Most areas require that citizens be available to serve as jurors in court, as jury duty is considered one of the main civic responsibilities. Of course, you might never get selected as part of the jury, but you still need to be available in case you are needed, which is why there are typically legal consequences of missing jury duty. In fact, a warrant may be issued for your arrest if you forget jury duty, and you may have to pay large fines unless you can provide a good reason for missing your date of legal service. The first step after you forget jury duty is to call the court as soon as you realize the error, as you may be able to plead your case without any consequences. Despite the possibility of legal penalties, it is likely that you will just be scheduled to appear in jury duty on a different date.
It is typically understandable for some people to forget jury duty, as the notice is usually mailed out weeks or even months prior to the scheduled court date. Thus, you should be aware that you are likely not the only person to have accidentally missed jury duty. If you have the summons, it is usually advised that you call the phone number to the court, which should be listed. If, however, you have misplaced the summons, you can typically find the phone number on the county court's website.
Let the court employee who answers know that you have missed your jury duty court date. You are likely not the first person to forget jury duty, and as long as it comes across that it was an honest mistake, the employee should be able to schedule you for a different date. Of course, make it a priority to do everything possible to remember the new date so that this does not occur again. Note that if you cannot get ahold of anyone on the phone, you should consider leaving a message with a brief explanation of what happened, as well as a number to reach you.
If, on the other hand, you ignore the summons and then neglect to contact the court, you could face legal action. For example, you may have to pay hefty fines if you ignore the initial summons, especially if you also ignore the court's attempts to contact you after you forget jury duty. If you do not call the court soon after the missed jury duty, you also face the possibility of having a warrant issued for your arrest due to contempt of court, though this is considered a rare consequence.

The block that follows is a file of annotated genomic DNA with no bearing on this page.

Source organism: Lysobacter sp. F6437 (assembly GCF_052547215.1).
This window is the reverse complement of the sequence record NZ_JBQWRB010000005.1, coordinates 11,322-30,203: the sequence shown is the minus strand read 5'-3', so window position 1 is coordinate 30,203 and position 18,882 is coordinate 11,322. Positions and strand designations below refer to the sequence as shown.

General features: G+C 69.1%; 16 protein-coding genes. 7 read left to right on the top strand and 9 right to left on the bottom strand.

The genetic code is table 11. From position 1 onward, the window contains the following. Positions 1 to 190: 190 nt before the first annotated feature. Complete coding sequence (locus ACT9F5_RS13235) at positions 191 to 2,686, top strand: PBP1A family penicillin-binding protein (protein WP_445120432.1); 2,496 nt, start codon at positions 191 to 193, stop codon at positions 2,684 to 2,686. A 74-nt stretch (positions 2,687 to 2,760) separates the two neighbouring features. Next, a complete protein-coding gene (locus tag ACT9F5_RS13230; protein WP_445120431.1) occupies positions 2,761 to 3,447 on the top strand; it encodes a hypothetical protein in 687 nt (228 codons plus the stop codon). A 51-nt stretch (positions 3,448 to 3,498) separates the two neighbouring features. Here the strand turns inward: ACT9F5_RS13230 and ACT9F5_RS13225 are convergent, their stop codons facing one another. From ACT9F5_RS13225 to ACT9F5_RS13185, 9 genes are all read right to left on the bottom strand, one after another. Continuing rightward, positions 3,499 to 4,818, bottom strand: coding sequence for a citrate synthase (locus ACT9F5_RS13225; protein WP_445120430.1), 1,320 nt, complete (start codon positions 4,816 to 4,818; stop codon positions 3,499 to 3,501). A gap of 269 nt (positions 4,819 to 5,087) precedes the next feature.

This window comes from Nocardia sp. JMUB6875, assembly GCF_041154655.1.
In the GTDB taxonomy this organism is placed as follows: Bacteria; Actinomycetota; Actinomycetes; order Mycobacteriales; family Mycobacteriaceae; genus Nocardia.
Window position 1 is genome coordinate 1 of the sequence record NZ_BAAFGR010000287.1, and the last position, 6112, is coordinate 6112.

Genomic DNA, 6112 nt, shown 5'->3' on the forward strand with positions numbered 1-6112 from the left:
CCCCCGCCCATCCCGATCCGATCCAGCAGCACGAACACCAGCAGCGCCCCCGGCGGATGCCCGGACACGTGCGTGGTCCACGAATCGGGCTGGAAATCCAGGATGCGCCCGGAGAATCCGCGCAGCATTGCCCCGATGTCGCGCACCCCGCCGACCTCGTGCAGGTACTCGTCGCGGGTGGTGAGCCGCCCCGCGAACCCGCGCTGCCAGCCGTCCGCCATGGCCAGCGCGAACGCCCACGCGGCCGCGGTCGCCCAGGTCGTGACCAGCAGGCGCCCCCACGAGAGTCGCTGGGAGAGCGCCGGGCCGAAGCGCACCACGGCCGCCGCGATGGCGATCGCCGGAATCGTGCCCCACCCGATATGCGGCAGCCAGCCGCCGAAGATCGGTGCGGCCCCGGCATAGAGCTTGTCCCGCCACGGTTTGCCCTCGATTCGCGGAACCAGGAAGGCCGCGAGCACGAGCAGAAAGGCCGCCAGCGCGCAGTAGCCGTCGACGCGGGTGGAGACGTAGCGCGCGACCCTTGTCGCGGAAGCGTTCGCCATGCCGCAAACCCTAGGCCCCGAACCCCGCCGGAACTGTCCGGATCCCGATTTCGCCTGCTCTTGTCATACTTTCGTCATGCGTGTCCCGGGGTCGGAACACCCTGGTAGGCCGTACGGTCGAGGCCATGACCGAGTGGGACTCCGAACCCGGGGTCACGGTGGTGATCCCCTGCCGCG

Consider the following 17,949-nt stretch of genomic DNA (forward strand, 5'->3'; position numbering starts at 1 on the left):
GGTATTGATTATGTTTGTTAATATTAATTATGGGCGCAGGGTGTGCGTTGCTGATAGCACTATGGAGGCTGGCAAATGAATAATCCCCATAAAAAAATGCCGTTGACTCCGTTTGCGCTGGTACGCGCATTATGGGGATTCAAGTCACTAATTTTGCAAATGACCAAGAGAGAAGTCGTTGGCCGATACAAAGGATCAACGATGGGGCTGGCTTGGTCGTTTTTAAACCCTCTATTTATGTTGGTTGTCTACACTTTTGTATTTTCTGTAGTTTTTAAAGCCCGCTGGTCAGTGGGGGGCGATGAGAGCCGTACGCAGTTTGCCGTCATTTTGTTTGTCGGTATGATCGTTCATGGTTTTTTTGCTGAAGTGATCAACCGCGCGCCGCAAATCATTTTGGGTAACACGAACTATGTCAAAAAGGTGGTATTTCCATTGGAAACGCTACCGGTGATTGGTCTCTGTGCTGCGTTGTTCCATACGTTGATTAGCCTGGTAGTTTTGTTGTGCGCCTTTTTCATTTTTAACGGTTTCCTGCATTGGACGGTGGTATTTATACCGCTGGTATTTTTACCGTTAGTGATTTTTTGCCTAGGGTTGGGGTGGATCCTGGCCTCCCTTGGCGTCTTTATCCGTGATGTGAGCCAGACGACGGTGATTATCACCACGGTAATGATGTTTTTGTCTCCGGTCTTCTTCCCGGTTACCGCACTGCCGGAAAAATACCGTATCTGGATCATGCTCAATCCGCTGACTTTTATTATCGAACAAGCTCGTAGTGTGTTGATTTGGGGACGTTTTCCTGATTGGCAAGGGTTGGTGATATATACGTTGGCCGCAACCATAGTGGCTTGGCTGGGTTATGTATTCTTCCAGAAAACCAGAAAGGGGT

What Happens if You Skip Jury Duty?
Sometimes life gets busy, and jury duty can seem like an unnecessary inconvenience in your schedule. Unfortunately, skipping jury duty simply because you do not want to attend can create a long list of new issues you will have to deal with. Even if it was an honest accident that you did not show up to jury duty, you will most likely have to schedule a new date to serve on a court jury to avoid any legal consequences.
Some notable acceptions may justify your need to skip showing up in court. In these cases, it is important to contact the courthouse. The phone number will likely be provided with the letter your summons arrived in. Make sure that you are legally excused from jury duty before simply skipping it.
Acceptable Reasons To Skip Jury Duty
For some people, attending jury duty could put unnecessary strain on their well-being. If you fit one or more of these criteria, you can be excused as long as you follow the proper process of notifying the court.